Thursday, May 22, 2014

Thinking about how I think.

Source of image

I have been reading about how people think that they think. Some think that they think in words, some in images, some in movement, some in a combination of those ways. I used to think I thought almost entirely in words, but that can not be true. (I have great difficulty visualizing something in my "mind's eye". When I was a kid I could listen to music in my "mind's ear" when going to sleep in a quiet room, but that is a long gone ability.)

I do sometimes think how I would move. For example, I might think where something is by imagining how I would glance in its direction or point toward it.

I think a lot writing, now for example as I type this; in the past I thought as I wrote by hand on paper. The written record facilitates short term recall, and now as I type my fingers seem to move of their own volition reflecting the words passing by my "mind's ear". Modifying the written word allows me to revise my thought.

I once thought a fair amount writing equations on paper. Seeing equations on paper help me to recognize the next equation to write. Similarly, although I am not good at it, I sometimes find drawing diagrams on paper help in understanding things. I remember taking geometry in middle school finding the logic of proofs relatively easy, and finding it very difficult to make geometric drawings that might help thinking. I got somewhat better doing so, I guess I learned.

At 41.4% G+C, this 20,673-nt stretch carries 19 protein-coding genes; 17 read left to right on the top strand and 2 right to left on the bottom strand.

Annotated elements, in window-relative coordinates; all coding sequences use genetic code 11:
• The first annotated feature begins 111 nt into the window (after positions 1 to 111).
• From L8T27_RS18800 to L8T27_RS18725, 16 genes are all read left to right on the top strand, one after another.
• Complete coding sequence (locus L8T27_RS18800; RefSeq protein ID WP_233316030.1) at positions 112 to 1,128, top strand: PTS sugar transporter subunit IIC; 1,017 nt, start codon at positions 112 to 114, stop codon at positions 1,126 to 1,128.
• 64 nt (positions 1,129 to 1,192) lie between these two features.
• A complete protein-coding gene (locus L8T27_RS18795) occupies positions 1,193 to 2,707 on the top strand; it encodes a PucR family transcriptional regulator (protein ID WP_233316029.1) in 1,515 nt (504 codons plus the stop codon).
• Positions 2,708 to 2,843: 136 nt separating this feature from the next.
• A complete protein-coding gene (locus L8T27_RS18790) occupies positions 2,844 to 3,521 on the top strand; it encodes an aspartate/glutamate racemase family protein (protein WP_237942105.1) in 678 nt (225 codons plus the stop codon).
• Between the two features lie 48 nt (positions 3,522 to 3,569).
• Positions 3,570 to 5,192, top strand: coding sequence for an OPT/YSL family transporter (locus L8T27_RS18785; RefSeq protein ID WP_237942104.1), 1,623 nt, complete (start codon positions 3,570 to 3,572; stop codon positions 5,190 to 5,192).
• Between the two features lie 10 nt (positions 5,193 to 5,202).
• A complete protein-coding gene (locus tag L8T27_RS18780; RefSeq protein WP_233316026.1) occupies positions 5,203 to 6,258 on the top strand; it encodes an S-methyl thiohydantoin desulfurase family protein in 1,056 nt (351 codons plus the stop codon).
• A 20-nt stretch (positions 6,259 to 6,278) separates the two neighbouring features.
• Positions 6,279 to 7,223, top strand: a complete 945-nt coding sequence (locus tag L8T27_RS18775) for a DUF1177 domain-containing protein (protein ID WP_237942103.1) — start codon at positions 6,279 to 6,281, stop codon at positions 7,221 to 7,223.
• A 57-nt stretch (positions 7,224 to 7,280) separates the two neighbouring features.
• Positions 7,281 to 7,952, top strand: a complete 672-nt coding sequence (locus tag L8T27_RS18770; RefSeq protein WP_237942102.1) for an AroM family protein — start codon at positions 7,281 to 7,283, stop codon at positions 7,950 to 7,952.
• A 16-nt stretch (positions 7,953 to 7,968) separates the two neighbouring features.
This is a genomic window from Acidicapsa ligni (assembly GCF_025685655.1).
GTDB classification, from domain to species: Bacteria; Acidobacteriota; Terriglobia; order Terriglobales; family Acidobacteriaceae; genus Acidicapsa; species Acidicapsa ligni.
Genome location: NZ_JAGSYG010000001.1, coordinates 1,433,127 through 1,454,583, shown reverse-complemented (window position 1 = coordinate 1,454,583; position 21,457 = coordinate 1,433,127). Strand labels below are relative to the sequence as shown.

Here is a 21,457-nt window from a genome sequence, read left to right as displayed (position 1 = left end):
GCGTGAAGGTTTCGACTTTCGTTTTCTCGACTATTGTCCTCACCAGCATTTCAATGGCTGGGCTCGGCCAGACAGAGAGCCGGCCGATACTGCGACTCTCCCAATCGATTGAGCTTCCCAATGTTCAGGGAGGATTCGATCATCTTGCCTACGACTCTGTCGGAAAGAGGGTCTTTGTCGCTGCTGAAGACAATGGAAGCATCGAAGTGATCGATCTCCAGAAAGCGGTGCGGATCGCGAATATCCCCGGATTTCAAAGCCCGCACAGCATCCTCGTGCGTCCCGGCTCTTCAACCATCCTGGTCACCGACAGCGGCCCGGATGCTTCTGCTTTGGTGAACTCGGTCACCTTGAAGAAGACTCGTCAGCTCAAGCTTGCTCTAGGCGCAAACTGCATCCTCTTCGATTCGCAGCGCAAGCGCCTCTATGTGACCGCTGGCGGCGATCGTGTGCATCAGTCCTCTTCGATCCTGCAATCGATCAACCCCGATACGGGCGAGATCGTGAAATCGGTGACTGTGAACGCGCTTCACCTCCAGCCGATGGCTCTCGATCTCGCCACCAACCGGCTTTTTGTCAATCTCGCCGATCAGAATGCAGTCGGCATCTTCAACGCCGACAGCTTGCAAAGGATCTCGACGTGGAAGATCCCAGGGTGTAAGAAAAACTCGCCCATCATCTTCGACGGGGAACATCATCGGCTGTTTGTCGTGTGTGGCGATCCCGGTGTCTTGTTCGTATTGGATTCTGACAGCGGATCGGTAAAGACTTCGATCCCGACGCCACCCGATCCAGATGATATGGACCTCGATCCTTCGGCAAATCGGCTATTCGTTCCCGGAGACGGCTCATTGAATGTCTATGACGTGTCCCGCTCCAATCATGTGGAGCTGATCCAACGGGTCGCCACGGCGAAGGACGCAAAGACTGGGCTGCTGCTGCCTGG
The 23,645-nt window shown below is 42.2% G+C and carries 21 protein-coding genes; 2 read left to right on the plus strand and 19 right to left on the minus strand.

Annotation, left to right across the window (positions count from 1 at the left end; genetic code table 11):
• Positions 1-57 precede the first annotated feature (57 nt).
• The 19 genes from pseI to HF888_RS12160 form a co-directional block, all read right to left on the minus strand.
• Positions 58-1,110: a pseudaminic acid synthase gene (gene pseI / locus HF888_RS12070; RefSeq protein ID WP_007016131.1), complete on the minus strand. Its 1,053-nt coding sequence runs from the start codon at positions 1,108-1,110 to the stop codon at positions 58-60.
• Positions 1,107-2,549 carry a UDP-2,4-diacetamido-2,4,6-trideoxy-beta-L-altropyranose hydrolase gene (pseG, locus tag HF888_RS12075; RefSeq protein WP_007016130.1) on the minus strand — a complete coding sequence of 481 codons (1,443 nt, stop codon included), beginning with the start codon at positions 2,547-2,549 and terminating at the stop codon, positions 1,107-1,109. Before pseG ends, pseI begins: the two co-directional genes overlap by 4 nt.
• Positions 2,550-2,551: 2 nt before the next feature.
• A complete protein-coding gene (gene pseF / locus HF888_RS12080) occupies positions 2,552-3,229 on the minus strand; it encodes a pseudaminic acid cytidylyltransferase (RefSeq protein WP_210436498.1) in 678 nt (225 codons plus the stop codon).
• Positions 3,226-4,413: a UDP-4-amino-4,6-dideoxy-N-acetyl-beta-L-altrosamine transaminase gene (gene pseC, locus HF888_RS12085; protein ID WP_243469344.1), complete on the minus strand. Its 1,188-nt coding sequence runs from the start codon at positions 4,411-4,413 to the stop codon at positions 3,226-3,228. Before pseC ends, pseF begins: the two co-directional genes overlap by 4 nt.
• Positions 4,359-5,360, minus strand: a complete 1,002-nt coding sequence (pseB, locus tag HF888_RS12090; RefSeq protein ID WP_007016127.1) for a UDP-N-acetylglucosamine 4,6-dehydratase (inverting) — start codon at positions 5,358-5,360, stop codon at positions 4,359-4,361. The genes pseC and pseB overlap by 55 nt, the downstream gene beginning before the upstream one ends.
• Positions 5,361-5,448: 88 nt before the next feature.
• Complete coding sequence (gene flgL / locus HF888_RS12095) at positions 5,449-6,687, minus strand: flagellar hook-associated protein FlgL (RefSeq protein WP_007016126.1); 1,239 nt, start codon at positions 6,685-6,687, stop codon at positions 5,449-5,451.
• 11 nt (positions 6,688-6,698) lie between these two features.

I sometimes think in concepts. Something will feel wrong about something I read or hear, and I will feel "a direction" in which a better idea or argument might be created.

Daniel Kahneman has written distinguishing "thinking fast" from "thinking slow".  I think most of the ways of thinking I have mentioned above are examples of "thinking slow". But I also think that I "think fast" a lot of the time. I come to a stairway and climb without ever "stopping to think" much less verbalizing the word "climb" or visualizing myself climbing those stairs. I do some fairly complicated habitual things similarly by rote.

It occurs to me that a lot of my thinking seems passive, but must really be active. My brain must be processing sensory input, drawing conclusions and making forecasts which do not rise to the level of consciousness. I take a walk, and would be able to describe things I saw or heard without having consciously having saved the memory. Or after watching a movie with a friend we might discuss inferences drawn from the moving images and dialog that were must have been understood implicitly, but were not previously articulated.

Thinking is complicated.

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